Pictured top: soprano Siobhan Stagg.

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Gun Brit Barkmin
August 19, Calendar, Music, Performing arts, Vocal

Music: An Evening with Gun-Brit Barkmin

23 & 25 August @ Perth Concert Hall ·
Presented by West Australian Symphony Orchestra ·

West Australian Symphony Orchestra 2019 Gala Event.

We have created an evening of operatic and vocal masterworks from Beethoven, Strauss and Wagner to shine the spotlight on Barkmin’s phenomenal talent. And being renowned worldwide as one of the finest exponents of Salome, we are thrilled that she concludes this gala event with the dramatic final scene of Strauss’ extraordinary opera. Don’t miss this opportunity to experience one of the most remarkable voices of our generation with Asher Fisch leading ‘an orchestra at the top of its game’.

“She gave an extraordinarily complete portrayal… It’s always a joy to hear a singer in their native tongue, and [Barkmin’s] linguistic authority made every syllable count.”
– Limelight Magazine

“Gun-Brit Barkmin… was a revelation.” – The Australian

Friday 23 August at 7.30pm
Sunday 25 August at 5.00pm

More info
W: www.waso.com.au/concerts-tickets/whats-on/concert/an-evening-with-gun-brit-barkmin
E: waso@waso.com.au

Pictured: An Evening with Gun-Brit Barkmin

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Calendar, Classical music, March 19, Music, Performing arts

Music: Mozart Symphony No 40

15 & 16 March @ Perth Concert Hall ·
Presented by West Australian Symphony Orchestra ·

Principal Conductor Asher Fisch opens the 2019 Masters Series with a concert of dramatic and enchanting works. Mozart’s  penultimate Symphony is among the most enduring and popular of all his works. Exceptional Australian soprano Siobhan Stagg brings her luminous tone to Poulenc’s moving work and to Ravel’s sumptuous song cycle, Shéhérazade.

More info
W: www.waso.com.au/concerts-tickets/whats-on/concert/Mozart-Symphony-No.40
E:  waso@waso.com.au

Pictured: Siobhan Stagg

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Classical music, Music, News, Reviews

Beyond the bombast

Review: West Australian Symphony Orchestra, “Grieg’s Piano Concerto and Dvořák’s New World” ⋅
Perth Concert Hall, November 16 ⋅
Review by Jonathan W. Marshall ⋅

Australian symphony orchestras only rarely premiere new work. The West Australian Symphony Orchestra‘s premiere of Lachlan Skipworth’s Hinterland was therefore an anticipated and revealing event. Australia’s orchestras are conservative in the precise meaning of the term: their aim is to conserve a musical tradition which began in 17th century Europe and which arguably reached its apotheosis at the start of the 20th century. This does not imply slavish reproduction, but rather an alternative definition of modernism where progress is defined less in terms of radical new discoveries and more in terms of reworking known forms into new configurations.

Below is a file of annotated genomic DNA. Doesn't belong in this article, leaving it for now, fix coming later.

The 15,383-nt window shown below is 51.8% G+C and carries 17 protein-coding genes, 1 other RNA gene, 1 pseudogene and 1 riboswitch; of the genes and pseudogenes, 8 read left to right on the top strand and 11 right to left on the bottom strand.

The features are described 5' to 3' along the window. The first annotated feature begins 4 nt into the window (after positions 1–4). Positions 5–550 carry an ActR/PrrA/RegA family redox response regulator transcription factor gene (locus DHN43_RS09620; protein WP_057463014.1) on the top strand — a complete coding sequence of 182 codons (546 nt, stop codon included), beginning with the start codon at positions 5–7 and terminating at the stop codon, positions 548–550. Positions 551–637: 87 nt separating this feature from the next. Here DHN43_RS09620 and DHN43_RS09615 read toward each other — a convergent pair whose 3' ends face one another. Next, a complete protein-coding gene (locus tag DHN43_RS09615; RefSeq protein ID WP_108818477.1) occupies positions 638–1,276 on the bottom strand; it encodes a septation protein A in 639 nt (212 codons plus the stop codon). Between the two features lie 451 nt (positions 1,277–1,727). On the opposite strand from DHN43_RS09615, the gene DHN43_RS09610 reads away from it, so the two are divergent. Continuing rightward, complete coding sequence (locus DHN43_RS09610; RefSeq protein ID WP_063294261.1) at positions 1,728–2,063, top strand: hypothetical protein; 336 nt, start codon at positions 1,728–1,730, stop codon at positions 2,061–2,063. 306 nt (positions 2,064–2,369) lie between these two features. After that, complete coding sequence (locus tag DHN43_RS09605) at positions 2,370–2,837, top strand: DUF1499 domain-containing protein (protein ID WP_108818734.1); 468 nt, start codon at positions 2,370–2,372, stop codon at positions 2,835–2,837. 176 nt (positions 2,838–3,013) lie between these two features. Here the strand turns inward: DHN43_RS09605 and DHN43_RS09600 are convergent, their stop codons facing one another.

Employing these criteria, Skipworth’s Hinterland was a triumph. It is a rousing, fundamentally neo-romantic work. Melodramatic, rhythmically strong crescendos and rattling bass kettle drum moments define its structural units, this kind of material bookending both the first movement, and then exploding out in the finale. The WASO’s placement of this premiere alongside Antonin Dvořák’s Symphony No 9 From the New World (1893) and Edvard Grieg’s Piano Concerto in A minor (1868) was instructive in this sense because, despite popular terminology, WASO and its peers are less committed to properly Classical composition, and instead tend to highlight the emotionally rousing approach which the Romantics developed in 19th century Europe.

Perhaps unsurprisingly therefore, quite a bit of Hinterland feels rather like one of John William’s works (Star Wars, etc), a composer well known for producing a modern, digestible form of neo-romanticism. Skipworth’s materials are a bit darker, and certainly there is a tendency to dwell in the deeper tones of the orchestra more than what Williams’ lighter touch tends towards, but there is a clearly shared approach to blending between the two.